Author Topic: 00 flour and NY pizza--observations  (Read 4932 times)

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Offline canadave

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00 flour and NY pizza--observations
« on: July 06, 2003, 02:13:54 PM »
Hi folks,

I decided to experiment a bit, so I just tried using 00 flour for a New York pizza, and I have some observations I'd like to make.  Maybe someone can tell me if I'm right or wrong on these....

1.  00 flour alone is NOT a good flour to use for a New York pizza.  The crust came out very thin (too thin), and didn't quite taste like a NY pizza (I use a pizza stone).  Also, it didn't seem to rise very well, even though I left it in the fridge overnight for one crust, and over two nights for another crust.  Neither rose very much at all, despite the fact I used the same amount of yeast I've used in my previous NY pizza dough recipe (a standard one--3 cups flour, 1 cup warm water, 1 tsp yeast, 1 tsp salt, etc).

2.  00 flour would be a VERY good flour to use for an "Italian-style thin crust" pizza.  That's what mine came out as.

3.  If I combine the 00 flour with some all-purpose flour, that might make a better NY pizza crust.  Perhaps a 50:50 ratio?  Or 1 cup 00, 2 cups all-purpose?  I'll have to see.

4.  For anyone who hasn't played with it yet, know this: the 00 flour dough is VERY sticky and VERY stretchy.  Normally the recipe I use is enough to make my dough just to the point where it's not sticky anymore.  With the 00 flour, I found that even using more than I usually do, I still could barely get the dough off my hands.

Any comments/suggestions on my observations?

« Last Edit: July 06, 2003, 02:14:29 PM by canadave »

Online Randy

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Re:00 flour and NY pizza--observations
« Reply #1 on: July 06, 2003, 07:14:36 PM »
Dave, the lower protein 00 flour just doesnít have the  gluten to allow the stretchy tiny flour-dough balloons letís call them to form and hold the gas generated by the yeast.  Thatís why we in south were raised on soft wheat biscuits instead of the yeast rolls our northern neighbors enjoy.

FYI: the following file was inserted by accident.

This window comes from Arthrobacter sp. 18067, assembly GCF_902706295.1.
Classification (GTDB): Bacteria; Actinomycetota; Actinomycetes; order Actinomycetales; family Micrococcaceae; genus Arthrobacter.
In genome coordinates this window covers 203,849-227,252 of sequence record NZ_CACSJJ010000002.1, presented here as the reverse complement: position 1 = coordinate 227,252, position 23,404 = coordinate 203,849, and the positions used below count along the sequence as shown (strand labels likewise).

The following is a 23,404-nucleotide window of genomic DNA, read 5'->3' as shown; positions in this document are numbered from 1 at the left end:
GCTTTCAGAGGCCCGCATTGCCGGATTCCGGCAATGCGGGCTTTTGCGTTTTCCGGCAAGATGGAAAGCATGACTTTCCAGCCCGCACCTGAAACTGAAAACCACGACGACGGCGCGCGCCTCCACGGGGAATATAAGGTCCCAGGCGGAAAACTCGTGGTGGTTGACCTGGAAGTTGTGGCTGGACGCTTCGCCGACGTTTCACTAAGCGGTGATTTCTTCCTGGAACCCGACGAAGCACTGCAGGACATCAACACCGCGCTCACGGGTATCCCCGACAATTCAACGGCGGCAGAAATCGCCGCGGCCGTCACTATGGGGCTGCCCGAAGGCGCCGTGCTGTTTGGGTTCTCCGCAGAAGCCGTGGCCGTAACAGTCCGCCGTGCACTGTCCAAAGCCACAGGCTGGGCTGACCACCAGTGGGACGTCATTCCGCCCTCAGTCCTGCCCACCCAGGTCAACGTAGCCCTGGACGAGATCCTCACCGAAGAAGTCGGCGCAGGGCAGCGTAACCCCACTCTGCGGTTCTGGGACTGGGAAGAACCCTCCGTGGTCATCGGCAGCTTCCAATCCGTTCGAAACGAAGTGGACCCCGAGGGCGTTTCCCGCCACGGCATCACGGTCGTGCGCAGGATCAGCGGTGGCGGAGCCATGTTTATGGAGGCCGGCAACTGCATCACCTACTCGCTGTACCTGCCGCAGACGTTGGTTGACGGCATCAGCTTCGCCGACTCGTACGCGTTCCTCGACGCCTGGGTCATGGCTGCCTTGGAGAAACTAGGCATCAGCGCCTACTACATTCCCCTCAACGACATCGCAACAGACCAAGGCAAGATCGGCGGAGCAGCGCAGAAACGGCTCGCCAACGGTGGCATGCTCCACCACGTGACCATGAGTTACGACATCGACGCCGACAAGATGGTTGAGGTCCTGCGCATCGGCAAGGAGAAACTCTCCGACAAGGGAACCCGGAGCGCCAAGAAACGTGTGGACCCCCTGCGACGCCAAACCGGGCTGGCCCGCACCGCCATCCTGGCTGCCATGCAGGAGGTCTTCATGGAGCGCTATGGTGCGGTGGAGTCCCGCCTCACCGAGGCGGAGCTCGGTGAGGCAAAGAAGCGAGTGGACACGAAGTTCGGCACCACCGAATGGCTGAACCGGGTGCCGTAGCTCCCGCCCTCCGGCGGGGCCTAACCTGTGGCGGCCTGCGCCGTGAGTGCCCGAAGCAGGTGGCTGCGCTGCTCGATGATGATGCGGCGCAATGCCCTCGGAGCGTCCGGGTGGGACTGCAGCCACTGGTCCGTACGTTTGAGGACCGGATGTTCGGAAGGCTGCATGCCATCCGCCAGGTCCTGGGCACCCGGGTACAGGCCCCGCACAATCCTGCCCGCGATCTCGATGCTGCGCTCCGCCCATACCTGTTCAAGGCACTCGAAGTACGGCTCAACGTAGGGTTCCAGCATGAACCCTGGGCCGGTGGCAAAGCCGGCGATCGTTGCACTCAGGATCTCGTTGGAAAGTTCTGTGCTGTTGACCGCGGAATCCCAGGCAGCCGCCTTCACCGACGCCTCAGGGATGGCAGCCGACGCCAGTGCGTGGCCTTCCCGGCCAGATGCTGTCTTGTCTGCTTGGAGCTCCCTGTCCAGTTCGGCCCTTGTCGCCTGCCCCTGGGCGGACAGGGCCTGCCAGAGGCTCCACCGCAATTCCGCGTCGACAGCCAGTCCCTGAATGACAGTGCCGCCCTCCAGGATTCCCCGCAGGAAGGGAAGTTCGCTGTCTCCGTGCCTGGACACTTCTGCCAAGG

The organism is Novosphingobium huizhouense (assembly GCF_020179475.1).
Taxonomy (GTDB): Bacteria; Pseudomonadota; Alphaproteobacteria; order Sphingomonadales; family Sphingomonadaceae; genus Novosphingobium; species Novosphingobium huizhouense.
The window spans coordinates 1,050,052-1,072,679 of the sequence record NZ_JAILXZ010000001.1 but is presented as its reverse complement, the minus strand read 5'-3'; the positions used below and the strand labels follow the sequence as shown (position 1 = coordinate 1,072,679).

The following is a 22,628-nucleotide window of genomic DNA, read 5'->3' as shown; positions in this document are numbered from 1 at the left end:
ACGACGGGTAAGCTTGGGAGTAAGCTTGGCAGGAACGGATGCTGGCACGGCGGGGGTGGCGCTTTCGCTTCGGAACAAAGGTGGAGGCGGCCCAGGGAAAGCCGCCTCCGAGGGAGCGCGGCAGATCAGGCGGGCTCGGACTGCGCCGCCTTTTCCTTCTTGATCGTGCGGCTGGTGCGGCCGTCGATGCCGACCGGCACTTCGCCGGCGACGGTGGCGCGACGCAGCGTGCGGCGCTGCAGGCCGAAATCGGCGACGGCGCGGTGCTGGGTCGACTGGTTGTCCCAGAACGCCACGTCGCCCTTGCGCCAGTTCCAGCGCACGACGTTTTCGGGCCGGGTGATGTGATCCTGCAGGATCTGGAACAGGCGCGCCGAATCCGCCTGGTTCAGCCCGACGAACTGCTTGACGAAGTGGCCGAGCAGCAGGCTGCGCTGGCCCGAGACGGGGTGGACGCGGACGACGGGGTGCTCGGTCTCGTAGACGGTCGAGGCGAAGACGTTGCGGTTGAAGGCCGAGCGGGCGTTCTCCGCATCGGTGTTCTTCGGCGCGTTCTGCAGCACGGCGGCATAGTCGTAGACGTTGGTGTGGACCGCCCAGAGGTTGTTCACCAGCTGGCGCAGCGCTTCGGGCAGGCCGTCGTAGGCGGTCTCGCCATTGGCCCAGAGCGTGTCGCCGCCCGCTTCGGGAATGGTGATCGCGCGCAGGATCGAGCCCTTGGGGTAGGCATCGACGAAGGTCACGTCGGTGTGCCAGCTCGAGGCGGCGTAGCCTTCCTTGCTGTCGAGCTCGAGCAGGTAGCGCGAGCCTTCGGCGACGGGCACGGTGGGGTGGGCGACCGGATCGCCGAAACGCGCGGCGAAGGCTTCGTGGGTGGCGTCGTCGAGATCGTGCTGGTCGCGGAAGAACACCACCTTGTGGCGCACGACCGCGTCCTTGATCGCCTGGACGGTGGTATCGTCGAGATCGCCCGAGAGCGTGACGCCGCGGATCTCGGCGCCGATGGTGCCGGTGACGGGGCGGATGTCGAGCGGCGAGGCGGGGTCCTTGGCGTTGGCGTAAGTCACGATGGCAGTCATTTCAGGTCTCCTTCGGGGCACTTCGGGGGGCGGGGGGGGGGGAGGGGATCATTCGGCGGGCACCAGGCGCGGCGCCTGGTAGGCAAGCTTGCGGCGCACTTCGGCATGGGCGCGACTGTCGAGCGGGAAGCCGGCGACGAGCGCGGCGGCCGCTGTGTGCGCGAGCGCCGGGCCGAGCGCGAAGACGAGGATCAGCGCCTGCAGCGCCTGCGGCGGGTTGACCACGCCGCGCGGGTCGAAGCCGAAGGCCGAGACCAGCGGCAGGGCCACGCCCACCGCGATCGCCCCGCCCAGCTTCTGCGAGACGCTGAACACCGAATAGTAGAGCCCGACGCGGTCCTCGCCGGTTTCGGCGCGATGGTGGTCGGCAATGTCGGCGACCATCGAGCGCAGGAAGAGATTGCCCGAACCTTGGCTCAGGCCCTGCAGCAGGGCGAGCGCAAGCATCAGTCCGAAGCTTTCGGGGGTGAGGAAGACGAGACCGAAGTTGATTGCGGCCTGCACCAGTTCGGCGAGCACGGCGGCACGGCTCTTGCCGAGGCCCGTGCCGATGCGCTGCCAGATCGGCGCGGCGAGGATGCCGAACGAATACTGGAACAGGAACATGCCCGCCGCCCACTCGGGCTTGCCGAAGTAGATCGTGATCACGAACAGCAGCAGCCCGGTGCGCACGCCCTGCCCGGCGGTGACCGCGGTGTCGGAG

As you have also found, changing to 00 flour definitely reduces the amount of liquid required.  Although humidity in your kitchen is often blamed for changing the amount of flour or liquid is required in a tried and proven recipe, it is most likely the change in protein level from one bag of flour to the next.  Another myth of the TV chefs I think.  :)



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Re:00 flour and NY pizza--observations
« Reply #2 on: July 06, 2003, 11:40:54 PM »
I've tried a ratio of 5 cups all-purpose to 2 cups
00 flour and added about 1/4-1/2 cup olive oil,
kneading it 10 minutes in kitchenaid;
and the resultant dough is light, a little crispy,
stretches well and tears only if the dough is
too cold. I usually let it rise a second time
overnight in fridge after measuring out the balls.
I don't know if it's NY or Calif. pizza but it's
really good.


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Re:00 flour and NY pizza--observations
« Reply #3 on: November 06, 2003, 06:43:37 PM »
Had any further luck when playing with the flour ratios?  I also have been intrigued by 00 flour but have been plagued by stickiness (see other post under "peel") and confused by what amount of all purpose flour to mix in.  I have read that even in Naples they are said to add some harder flour to their 00 (though I don't think they'd admit it), but have been unable to find anything what ratio they use, or what might be appropriate for home use.